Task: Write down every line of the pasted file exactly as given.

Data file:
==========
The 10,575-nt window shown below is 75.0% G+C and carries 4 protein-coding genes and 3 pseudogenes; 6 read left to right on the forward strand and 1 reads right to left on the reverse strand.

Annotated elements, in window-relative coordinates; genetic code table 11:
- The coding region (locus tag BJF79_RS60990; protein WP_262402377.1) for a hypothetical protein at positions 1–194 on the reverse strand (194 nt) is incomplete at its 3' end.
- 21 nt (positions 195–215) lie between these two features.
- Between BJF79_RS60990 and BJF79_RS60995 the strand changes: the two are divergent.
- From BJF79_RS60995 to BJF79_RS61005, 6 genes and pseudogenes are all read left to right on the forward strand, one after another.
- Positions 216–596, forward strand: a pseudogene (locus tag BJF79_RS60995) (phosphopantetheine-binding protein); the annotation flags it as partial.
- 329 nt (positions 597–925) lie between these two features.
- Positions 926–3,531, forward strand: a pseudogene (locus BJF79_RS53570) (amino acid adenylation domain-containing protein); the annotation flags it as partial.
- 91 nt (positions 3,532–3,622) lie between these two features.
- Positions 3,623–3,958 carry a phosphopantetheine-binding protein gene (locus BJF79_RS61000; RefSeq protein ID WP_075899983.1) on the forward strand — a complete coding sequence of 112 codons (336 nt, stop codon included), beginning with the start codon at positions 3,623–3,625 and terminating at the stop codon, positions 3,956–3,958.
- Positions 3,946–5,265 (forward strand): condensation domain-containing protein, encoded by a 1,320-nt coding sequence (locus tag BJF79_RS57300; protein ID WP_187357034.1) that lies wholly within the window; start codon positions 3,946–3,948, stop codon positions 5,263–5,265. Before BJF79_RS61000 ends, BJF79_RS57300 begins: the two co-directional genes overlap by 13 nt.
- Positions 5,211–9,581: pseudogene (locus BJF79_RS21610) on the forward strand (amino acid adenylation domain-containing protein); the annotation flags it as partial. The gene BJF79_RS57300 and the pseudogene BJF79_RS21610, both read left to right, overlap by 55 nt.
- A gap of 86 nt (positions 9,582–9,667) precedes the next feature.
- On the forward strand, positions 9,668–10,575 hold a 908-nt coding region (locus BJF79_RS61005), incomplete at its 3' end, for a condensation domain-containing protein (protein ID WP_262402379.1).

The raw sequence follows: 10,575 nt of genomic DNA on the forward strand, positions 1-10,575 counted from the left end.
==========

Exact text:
The 10,575-nt window shown below is 75.0% G+C and carries 4 protein-coding genes and 3 pseudogenes; 6 read left to right on the forward strand and 1 reads right to left on the reverse strand.

Annotated elements, in window-relative coordinates; genetic code table 11:
- The coding region (locus tag BJF79_RS60990; protein WP_262402377.1) for a hypothetical protein at positions 1–194 on the reverse strand (194 nt) is incomplete at its 3' end.
- 21 nt (positions 195–215) lie between these two features.
- Between BJF79_RS60990 and BJF79_RS60995 the strand changes: the two are divergent.
- From BJF79_RS60995 to BJF79_RS61005, 6 genes and pseudogenes are all read left to right on the forward strand, one after another.
- Positions 216–596, forward strand: a pseudogene (locus tag BJF79_RS60995) (phosphopantetheine-binding protein); the annotation flags it as partial.
- 329 nt (positions 597–925) lie between these two features.
- Positions 926–3,531, forward strand: a pseudogene (locus BJF79_RS53570) (amino acid adenylation domain-containing protein); the annotation flags it as partial.
- 91 nt (positions 3,532–3,622) lie between these two features.
- Positions 3,623–3,958 carry a phosphopantetheine-binding protein gene (locus BJF79_RS61000; RefSeq protein ID WP_075899983.1) on the forward strand — a complete coding sequence of 112 codons (336 nt, stop codon included), beginning with the start codon at positions 3,623–3,625 and terminating at the stop codon, positions 3,956–3,958.
- Positions 3,946–5,265 (forward strand): condensation domain-containing protein, encoded by a 1,320-nt coding sequence (locus tag BJF79_RS57300; protein ID WP_187357034.1) that lies wholly within the window; start codon positions 3,946–3,948, stop codon positions 5,263–5,265. Before BJF79_RS61000 ends, BJF79_RS57300 begins: the two co-directional genes overlap by 13 nt.
- Positions 5,211–9,581: pseudogene (locus BJF79_RS21610) on the forward strand (amino acid adenylation domain-containing protein); the annotation flags it as partial. The gene BJF79_RS57300 and the pseudogene BJF79_RS21610, both read left to right, overlap by 55 nt.
- A gap of 86 nt (positions 9,582–9,667) precedes the next feature.
- On the forward strand, positions 9,668–10,575 hold a 908-nt coding region (locus BJF79_RS61005), incomplete at its 3' end, for a condensation domain-containing protein (protein ID WP_262402379.1).

The raw sequence follows: 10,575 nt of genomic DNA on the forward strand, positions 1-10,575 counted from the left end.